LETTERMAN by Jason Zinoman
Kirkus Star

LETTERMAN

The Last Giant of Late Night
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KIRKUS REVIEW

The tale of a tormented TV star and his legacy.

This is a critical biography, not in the sense of being negative (although there are parts that Letterman won’t like, since he doesn’t seem to like much), but as a work of criticism that focuses on the inner workings of a TV career rather than any life away from show business. “Years before the term ‘Generation X’ moved into circulation, David Letterman made ironic detachment seem like the most sensible way to approach the world,” writes New York Times comedy critic Zinoman (Shock Value: How a Few Eccentric Outsiders Gave Us Nightmares, Conquered Hollywood, and Invented Modern Horror, 2011) in this sharp, revealing biography. Such an attitude would establish him as a generational spokesman during an era of political apathy. Yet Letterman was more obsessed than detached, a “spectacularly committed hypochondriac,” a self-lacerating critic of his own show, and a performer who had to be pushed out of his comfort zone for his paradigm-shifting innovations. Though he played his eccentricities and insecurities for laughs, they were no laughing matter for the staff that was crucial in the development of his comedic dynamic, the writers who so often found themselves isolated (or occasionally berated) by the boss they were trying so desperately to please. The most significant of these collaborators was Merrill Markoe, his partner and foil from his early stint on daytime TV, who, “as much as anyone…helped invent the aesthetic of David Letterman.” Most of the rest were men, frequently from Harvard, and the boys’ club atmosphere became more of a problem as Letterman’s sexual relations with female interns became public. Zinoman’s analysis is often refreshingly counterintuitive: Letterman was a good interviewer. He recast and renewed himself during the writers’ strike. He didn’t fail as Oscar host. He was even more miserable as the winner of the late-night ratings war than he had been as the underdog.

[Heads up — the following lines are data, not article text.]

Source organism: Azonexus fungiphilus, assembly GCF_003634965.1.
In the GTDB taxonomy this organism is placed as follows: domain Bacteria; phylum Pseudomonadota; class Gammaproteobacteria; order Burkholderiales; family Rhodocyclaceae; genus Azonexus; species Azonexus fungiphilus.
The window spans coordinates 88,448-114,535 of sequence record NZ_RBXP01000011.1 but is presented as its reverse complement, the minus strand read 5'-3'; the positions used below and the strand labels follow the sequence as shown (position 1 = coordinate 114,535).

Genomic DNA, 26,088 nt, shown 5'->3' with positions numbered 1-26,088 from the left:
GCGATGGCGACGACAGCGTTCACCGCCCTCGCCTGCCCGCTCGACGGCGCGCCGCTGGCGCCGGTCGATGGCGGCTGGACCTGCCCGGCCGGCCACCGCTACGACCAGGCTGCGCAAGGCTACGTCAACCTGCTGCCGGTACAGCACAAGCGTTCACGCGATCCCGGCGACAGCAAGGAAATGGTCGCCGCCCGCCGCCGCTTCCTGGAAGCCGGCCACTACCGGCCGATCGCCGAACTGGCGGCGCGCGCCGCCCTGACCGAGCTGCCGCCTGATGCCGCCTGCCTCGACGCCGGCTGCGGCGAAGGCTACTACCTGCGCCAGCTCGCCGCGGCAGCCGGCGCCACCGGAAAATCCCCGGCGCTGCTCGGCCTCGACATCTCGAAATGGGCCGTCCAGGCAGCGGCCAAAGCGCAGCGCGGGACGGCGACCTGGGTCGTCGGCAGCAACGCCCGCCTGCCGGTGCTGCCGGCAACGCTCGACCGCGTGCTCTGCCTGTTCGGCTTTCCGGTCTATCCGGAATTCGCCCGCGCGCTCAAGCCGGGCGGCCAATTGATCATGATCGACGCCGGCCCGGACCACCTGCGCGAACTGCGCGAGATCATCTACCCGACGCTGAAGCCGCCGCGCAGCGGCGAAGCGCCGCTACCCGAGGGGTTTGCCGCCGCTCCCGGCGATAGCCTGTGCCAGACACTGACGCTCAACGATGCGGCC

This incisive, illuminating book shows the personal toll that success took on all responsible, the price paid for laughs.

Pub Date: April 11th, 2017
ISBN: 978-0-06-237721-0
Page count: 352pp
Publisher: Harper/HarperCollins
Review Posted Online:
Kirkus Reviews Issue: March 1st, 2017




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